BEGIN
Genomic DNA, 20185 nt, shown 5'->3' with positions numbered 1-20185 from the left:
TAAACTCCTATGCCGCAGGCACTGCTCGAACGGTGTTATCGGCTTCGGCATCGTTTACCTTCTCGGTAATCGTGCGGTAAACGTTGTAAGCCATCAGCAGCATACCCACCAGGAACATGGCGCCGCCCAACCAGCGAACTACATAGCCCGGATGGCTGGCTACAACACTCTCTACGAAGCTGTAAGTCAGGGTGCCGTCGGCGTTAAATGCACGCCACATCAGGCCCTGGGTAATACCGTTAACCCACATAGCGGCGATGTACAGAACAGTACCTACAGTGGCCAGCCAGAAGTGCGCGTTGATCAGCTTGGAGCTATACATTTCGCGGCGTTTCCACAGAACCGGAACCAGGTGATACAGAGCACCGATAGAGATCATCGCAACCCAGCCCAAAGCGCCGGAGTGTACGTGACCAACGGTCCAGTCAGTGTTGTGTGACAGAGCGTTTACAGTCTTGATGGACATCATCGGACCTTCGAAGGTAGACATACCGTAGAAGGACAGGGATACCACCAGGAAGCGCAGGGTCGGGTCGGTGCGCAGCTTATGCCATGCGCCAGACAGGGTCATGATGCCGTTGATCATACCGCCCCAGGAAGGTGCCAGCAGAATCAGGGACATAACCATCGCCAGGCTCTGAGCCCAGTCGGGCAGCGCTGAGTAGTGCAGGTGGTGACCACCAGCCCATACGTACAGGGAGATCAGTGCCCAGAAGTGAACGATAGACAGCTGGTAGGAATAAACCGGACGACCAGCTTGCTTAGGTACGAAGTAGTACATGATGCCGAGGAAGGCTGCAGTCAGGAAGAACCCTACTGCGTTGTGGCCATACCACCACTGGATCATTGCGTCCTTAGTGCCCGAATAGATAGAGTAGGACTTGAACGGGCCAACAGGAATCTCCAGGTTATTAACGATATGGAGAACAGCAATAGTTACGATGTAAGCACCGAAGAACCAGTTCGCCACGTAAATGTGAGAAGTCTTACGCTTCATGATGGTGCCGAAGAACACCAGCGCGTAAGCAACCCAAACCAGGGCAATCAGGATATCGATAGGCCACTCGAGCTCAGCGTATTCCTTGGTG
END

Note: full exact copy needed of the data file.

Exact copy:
Genomic DNA, 20185 nt, shown 5'->3' with positions numbered 1-20185 from the left:
TAAACTCCTATGCCGCAGGCACTGCTCGAACGGTGTTATCGGCTTCGGCATCGTTTACCTTCTCGGTAATCGTGCGGTAAACGTTGTAAGCCATCAGCAGCATACCCACCAGGAACATGGCGCCGCCCAACCAGCGAACTACATAGCCCGGATGGCTGGCTACAACACTCTCTACGAAGCTGTAAGTCAGGGTGCCGTCGGCGTTAAATGCACGCCACATCAGGCCCTGGGTAATACCGTTAACCCACATAGCGGCGATGTACAGAACAGTACCTACAGTGGCCAGCCAGAAGTGCGCGTTGATCAGCTTGGAGCTATACATTTCGCGGCGTTTCCACAGAACCGGAACCAGGTGATACAGAGCACCGATAGAGATCATCGCAACCCAGCCCAAAGCGCCGGAGTGTACGTGACCAACGGTCCAGTCAGTGTTGTGTGACAGAGCGTTTACAGTCTTGATGGACATCATCGGACCTTCGAAGGTAGACATACCGTAGAAGGACAGGGATACCACCAGGAAGCGCAGGGTCGGGTCGGTGCGCAGCTTATGCCATGCGCCAGACAGGGTCATGATGCCGTTGATCATACCGCCCCAGGAAGGTGCCAGCAGAATCAGGGACATAACCATCGCCAGGCTCTGAGCCCAGTCGGGCAGCGCTGAGTAGTGCAGGTGGTGACCACCAGCCCATACGTACAGGGAGATCAGTGCCCAGAAGTGAACGATAGACAGCTGGTAGGAATAAACCGGACGACCAGCTTGCTTAGGTACGAAGTAGTACATGATGCCGAGGAAGGCTGCAGTCAGGAAGAACCCTACTGCGTTGTGGCCATACCACCACTGGATCATTGCGTCCTTAGTGCCCGAATAGATAGAGTAGGACTTGAACGGGCCAACAGGAATCTCCAGGTTATTAACGATATGGAGAACAGCAATAGTTACGATGTAAGCACCGAAGAACCAGTTCGCCACGTAAATGTGAGAAGTCTTACGCTTCATGATGGTGCCGAAGAACACCAGCGCGTAAGCAACCCAAACCAGGGCAATCAGGATATCGATAGGCCACTCGAGCTCAGCGTATTCCTTGGTG